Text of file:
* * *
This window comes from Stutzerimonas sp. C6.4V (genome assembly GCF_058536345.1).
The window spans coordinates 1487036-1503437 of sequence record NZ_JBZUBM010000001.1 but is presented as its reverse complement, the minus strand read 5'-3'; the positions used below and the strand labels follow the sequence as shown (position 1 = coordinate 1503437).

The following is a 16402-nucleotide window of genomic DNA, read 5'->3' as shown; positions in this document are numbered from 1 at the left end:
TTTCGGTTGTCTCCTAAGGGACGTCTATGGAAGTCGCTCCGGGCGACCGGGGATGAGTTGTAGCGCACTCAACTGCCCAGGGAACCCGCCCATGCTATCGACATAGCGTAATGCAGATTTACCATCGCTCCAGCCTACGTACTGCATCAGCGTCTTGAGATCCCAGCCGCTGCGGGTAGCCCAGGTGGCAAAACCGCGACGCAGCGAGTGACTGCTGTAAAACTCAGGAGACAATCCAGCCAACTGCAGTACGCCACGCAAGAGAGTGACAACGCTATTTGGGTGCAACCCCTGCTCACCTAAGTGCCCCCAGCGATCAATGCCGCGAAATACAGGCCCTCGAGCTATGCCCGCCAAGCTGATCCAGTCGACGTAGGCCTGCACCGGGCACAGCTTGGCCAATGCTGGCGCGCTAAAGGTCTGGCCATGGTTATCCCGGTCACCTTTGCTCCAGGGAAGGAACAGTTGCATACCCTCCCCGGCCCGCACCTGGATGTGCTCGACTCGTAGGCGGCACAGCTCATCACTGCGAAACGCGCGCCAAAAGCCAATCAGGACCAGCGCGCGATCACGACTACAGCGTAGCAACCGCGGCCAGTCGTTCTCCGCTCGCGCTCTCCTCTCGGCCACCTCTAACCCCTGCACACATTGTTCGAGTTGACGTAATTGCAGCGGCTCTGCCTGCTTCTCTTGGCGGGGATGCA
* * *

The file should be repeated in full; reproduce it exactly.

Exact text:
This window comes from Stutzerimonas sp. C6.4V (genome assembly GCF_058536345.1).
The window spans coordinates 1487036-1503437 of sequence record NZ_JBZUBM010000001.1 but is presented as its reverse complement, the minus strand read 5'-3'; the positions used below and the strand labels follow the sequence as shown (position 1 = coordinate 1503437).

The following is a 16402-nucleotide window of genomic DNA, read 5'->3' as shown; positions in this document are numbered from 1 at the left end:
TTTCGGTTGTCTCCTAAGGGACGTCTATGGAAGTCGCTCCGGGCGACCGGGGATGAGTTGTAGCGCACTCAACTGCCCAGGGAACCCGCCCATGCTATCGACATAGCGTAATGCAGATTTACCATCGCTCCAGCCTACGTACTGCATCAGCGTCTTGAGATCCCAGCCGCTGCGGGTAGCCCAGGTGGCAAAACCGCGACGCAGCGAGTGACTGCTGTAAAACTCAGGAGACAATCCAGCCAACTGCAGTACGCCACGCAAGAGAGTGACAACGCTATTTGGGTGCAACCCCTGCTCACCTAAGTGCCCCCAGCGATCAATGCCGCGAAATACAGGCCCTCGAGCTATGCCCGCCAAGCTGATCCAGTCGACGTAGGCCTGCACCGGGCACAGCTTGGCCAATGCTGGCGCGCTAAAGGTCTGGCCATGGTTATCCCGGTCACCTTTGCTCCAGGGAAGGAACAGTTGCATACCCTCCCCGGCCCGCACCTGGATGTGCTCGACTCGTAGGCGGCACAGCTCATCACTGCGAAACGCGCGCCAAAAGCCAATCAGGACCAGCGCGCGATCACGACTACAGCGTAGCAACCGCGGCCAGTCGTTCTCCGCTCGCGCTCTCCTCTCGGCCACCTCTAACCCCTGCACACATTGTTCGAGTTGACGTAATTGCAGCGGCTCTGCCTGCTTCTCTTGGCGGGGATGCA